Golden Five Spice Chicken

Image of lucky golden carp and Chinese lanterns

My house is turning into a zoo. It’s Chinese New Year and 2015 is the year of the sheep (or the goat, as they seem to be interchangeable in the Chinese horoscope); I’m cooking chicken and I’m being watched over by a lucky golden carp and one of those beaming cats that waves its paw at you. Continue reading

Char Siu Roast Pork With Wilted Greens

Image of London's Chinatown My husband’s a tiger. Oh yes. So at the least I’d have hoped to be a dragon. Unkind friends may be chortling at this point. But no, in the Chinese horoscope I’m an unglamorous rooster. It seems I don’t have a whole lot to crow about.

On one side of the kitchen scales I’m meant to be honest, bright, communicative, capable and warm-hearted.

But on the other, I’m eccentric, vain, selfish, narrow-minded and caustic. Well, Happy Chinese New Year to you, too.

One website I consulted said Roosters make good brain surgeons. Not the career path I chose, fortunately for the National Health Service. But I am quite good with knives. And forks. Even chopsticks at a push.

2014 is the Year of the Horse but after all the recent dodgy burger scandals I think we’re on safer ground today with pork. Yellow bean paste and red fermented tofu are available from Chinese food stores. If you can’t get them, a dollop of white or brown miso can substitute.

Char Siu Roast Pork

Image of ingredients for char siu pork

Ok, not looking terribly appetising at this point …


1 pork fillet, approx 450g

3 tbspn hoi sin sauce

2 tbsp rice wine or dry sherry

2 tbsp runny honey

2 tbsp dark soy sauce

1 tbsp yellow bean paste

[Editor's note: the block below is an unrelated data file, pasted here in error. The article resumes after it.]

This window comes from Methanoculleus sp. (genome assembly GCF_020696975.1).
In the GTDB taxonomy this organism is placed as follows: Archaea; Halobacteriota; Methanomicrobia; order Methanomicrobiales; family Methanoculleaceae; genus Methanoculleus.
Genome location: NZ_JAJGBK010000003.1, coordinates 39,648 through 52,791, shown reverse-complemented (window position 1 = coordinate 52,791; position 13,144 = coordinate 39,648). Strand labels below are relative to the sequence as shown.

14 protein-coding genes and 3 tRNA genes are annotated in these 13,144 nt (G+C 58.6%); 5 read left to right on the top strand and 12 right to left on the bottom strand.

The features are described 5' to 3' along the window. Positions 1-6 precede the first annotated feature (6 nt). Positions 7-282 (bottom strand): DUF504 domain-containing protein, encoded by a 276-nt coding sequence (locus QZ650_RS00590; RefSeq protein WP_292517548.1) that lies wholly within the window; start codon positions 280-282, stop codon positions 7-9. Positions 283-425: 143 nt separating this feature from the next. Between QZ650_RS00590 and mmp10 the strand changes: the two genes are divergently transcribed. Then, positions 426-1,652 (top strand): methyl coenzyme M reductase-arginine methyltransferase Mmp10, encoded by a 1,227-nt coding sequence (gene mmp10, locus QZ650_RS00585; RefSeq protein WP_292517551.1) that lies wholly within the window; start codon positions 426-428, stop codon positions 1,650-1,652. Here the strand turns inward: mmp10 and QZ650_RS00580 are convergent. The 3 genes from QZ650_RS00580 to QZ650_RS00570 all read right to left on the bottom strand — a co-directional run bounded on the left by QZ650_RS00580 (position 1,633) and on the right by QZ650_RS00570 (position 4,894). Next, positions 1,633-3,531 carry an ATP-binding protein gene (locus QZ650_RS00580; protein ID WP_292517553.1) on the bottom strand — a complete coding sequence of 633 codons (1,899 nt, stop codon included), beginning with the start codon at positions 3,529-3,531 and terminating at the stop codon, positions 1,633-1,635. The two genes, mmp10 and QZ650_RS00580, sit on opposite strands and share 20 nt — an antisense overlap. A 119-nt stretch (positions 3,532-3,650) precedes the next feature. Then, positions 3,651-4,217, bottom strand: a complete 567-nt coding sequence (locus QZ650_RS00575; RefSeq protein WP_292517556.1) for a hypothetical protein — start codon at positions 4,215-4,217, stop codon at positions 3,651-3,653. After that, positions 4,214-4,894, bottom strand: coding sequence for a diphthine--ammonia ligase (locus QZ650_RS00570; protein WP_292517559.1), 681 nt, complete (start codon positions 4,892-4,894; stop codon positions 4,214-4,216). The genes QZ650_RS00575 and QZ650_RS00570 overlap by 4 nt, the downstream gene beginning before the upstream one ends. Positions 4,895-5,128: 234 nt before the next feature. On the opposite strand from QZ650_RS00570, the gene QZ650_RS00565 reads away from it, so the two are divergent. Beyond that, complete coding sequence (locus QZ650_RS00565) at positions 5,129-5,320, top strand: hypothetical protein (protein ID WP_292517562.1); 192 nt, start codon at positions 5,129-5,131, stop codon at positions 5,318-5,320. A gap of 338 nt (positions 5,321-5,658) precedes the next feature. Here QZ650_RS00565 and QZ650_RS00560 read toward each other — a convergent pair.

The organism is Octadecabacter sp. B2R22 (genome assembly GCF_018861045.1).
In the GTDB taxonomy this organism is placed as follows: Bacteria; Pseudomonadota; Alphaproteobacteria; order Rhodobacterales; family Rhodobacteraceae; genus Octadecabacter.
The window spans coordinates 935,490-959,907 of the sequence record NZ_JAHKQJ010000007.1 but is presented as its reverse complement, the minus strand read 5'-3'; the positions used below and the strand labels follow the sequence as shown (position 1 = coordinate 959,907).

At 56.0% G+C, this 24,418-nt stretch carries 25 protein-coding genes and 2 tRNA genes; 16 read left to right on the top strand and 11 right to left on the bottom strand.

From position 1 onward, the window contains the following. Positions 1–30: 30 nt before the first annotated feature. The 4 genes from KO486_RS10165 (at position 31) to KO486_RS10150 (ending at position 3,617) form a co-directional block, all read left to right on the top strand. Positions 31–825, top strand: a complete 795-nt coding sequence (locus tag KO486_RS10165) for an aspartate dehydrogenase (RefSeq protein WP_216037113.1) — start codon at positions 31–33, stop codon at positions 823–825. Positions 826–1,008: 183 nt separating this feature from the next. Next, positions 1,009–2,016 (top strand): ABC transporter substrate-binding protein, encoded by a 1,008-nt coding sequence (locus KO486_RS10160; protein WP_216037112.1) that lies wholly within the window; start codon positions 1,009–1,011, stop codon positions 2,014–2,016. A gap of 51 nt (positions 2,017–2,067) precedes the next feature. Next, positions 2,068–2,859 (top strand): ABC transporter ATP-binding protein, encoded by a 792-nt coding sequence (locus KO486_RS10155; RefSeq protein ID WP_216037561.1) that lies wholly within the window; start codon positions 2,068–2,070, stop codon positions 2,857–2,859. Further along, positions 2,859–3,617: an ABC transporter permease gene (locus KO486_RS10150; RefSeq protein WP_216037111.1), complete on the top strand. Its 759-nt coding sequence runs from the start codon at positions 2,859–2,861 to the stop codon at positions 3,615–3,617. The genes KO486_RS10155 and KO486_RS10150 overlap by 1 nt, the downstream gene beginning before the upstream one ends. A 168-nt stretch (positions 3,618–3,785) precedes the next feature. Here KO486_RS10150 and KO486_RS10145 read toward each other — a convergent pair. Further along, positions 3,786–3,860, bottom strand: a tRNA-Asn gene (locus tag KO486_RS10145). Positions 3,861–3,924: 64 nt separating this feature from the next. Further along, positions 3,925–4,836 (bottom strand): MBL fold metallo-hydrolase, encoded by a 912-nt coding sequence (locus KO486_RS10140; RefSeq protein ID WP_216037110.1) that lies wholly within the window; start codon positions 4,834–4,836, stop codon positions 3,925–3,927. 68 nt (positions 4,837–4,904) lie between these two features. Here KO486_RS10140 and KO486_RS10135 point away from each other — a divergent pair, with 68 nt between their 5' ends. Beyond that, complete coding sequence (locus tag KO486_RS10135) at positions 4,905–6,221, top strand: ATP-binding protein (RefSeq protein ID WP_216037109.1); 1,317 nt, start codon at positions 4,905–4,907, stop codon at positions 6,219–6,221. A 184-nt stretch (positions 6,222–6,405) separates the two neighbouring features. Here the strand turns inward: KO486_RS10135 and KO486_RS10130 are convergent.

2 tbsp red fermented tofu

1 clove of garlic, peeled and finely chopped

1/4 tspn Chinese Five Spice powder


Image of marinated pork on a rack ready for the oven

… marginally better but still looking a bit scary …

Mix all the marinade ingredients together, whisking in the red tofu. Turn the pork in the marinade and leave it to soak up the flavours for at least four hours and preferably overnight, turning it from time to time.

Preheat the oven to 220C/425F/Gas Mark 7.

Put an inch or so of water into the bottom of a roasting tin, put a rack inside and place the meat on the rack, reserving the marinade.

Roast for 15 minutes then turn the oven down to 180C/350F/Gas Mark 4, turn the meat, brush it with marinade and cook for a further 20-25 minutes or until the meat is cooked.

While the meat is cooking, reduce and thicken the remaining marinade in a pan on the stove, but make sure it cooks through as you’ve had raw pork marinating in it.

Wilted Greens

Image of stir-fry vegetables - I forgot the mushrooms


A bunch of spring onions, white parts trimmed and sliced at an angle into 2cm pieces, green tops sliced small

2-3 fat cloves of garlic, peeled and finely chopped

A thumb of ginger, peeled and very finely chopped

3-4 pak choi, washed and split into leaves, larger leaves split in half lengthways

A dash of teriyaki sauce (I know it’s not Chinese but it works)

A handful of mushrooms, wiped and thinly sliced



Image of veg being stir-fried

Heat a tablespoon of sunflower oil in a wok. Add the garlic, ginger and white part of the spring onions and stir fry quickly for one minute.

Add the mushrooms and stir fry for one minute.

Add the pak choy and stir fry until wilted and the stems are cooked but still have some bite.

Add a dash of teriyaki sauce and stir, allowing it to bubble up briefly.

To finish:

Cut the pork into thickish slices. Arrange the stir-fried vegetables on a dish, put an overlapping line of pork on top and drizzle with the reduced marinade (sorry, forgot to do this for the photo). Scatter with the chopped spring onion tops and serve.

Image of pork served over wilted veg

Phew, that’s better

Image of individual serving of pork and greens